Stanley Unwin

From Tolkien Gateway
"You are one of those rare people with genius, and, unlike some publishers, it is a word I have not used half a dozen times in thirty years of publishing"
― Stanley Unwin to J.R.R. Tolkien[1]
Sir Stanley Unwin by Walter Stoneman. © National Portrait Gallery

Sir Stanley Unwin (19 December 188413 October 1968) was a British publisher who co-founded the George Allen and Unwin house on 4 August 1914.

In 1936 J.R.R. Tolkien submitted The Hobbit for publication, and Unwin paid his ten-year-old son Rayner a few pence to write a report on the manuscript. Rayner's favourable response prompted Unwin to publish the book. Once the book became a success Unwin asked Tolkien for a sequel, which eventually became The Lord of the Rings.

Tolkien wished to publish his mythology (The Silmarillion) after The Hobbit. In late 1937 Unwin examined the Quenta Silmarillion, the Lay of Leithian, and other manuscripts, but he and critic Edward Crankshaw thought it was unsuitable for publication, especially in its current form.[2][note 1] Unwin didn't reject the Silmarillion, but instead of being published as a mythology, he proposed that it should rather be used as source to write "further books like The Hobbit".[3][4]:p. lxxi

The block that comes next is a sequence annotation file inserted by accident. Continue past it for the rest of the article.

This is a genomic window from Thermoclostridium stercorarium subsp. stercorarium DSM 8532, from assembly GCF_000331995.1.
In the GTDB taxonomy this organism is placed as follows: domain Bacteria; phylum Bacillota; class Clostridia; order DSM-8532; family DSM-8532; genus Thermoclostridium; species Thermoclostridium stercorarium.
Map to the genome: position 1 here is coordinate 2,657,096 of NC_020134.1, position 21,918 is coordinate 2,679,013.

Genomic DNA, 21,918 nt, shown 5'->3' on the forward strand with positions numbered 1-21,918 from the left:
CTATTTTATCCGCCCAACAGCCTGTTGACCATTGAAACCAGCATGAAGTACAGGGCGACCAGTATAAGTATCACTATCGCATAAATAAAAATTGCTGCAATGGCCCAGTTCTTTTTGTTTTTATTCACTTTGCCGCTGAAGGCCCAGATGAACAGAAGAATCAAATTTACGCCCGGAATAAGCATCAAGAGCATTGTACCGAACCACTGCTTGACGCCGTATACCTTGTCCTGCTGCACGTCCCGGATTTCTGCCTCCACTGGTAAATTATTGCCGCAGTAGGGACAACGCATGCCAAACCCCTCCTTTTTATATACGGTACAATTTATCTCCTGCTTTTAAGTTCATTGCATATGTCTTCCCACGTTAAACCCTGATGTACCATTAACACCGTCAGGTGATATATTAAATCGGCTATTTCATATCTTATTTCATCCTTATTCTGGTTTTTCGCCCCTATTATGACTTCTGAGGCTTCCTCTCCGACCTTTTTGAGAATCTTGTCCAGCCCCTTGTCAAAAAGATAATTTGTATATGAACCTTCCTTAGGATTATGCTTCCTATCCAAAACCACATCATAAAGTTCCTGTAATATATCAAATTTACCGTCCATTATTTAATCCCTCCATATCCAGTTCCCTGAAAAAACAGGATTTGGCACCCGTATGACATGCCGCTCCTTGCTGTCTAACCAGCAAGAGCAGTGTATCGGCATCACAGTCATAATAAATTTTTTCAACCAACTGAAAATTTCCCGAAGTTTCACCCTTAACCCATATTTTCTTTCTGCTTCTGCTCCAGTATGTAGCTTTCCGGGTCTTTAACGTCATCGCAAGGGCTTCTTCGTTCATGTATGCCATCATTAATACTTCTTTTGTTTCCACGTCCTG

Tolkien liked Rayner but, as he said, didn't like much his father, despite their friendly relations. He resented the rejection of The Silmarillion and considered giving The Lord of the Rings to another publisher who would accept to publish both works; but he felt morally obliged to Unwin because of his promise for a sequel, and their personal friendship, and proceeded with him.[5] On the matter of publishing both works, Rayner suggested to his father to have one of Tolkien's sons to edit some parts of the Silmarillion for publication with the Lord of the Rings and later drop it. This infuriated Tolkien who put an ultimatum to Unwin, to which he replied "no" as he didn't have enough time.[6][4]:p. xxx This started a feud between Tolkien and Allen & Unwin.

Ultimately Tolkien wasn't able to reach an agreement with Waldman either, so he compromised.[7] In November 1952 Unwin was on a business trip in the Far East when his son telegraphed him saying that publication of the Rings was the work of a genius but would be risky; to which Stanley replied "If you believe it is a work of genius, then you may lose a thousand pounds".[4]:p. xxxii

Bibliography, selected[edit | edit source]

  • 1960: The Truth about a Publisher (includes mention of the publishing of The Hobbit and The Lord of the Rings)

See Also[edit | edit source]


  1. It is possible that the Quenta that Unwin saw was the one published as Quenta Silmarillion in The Lost Road.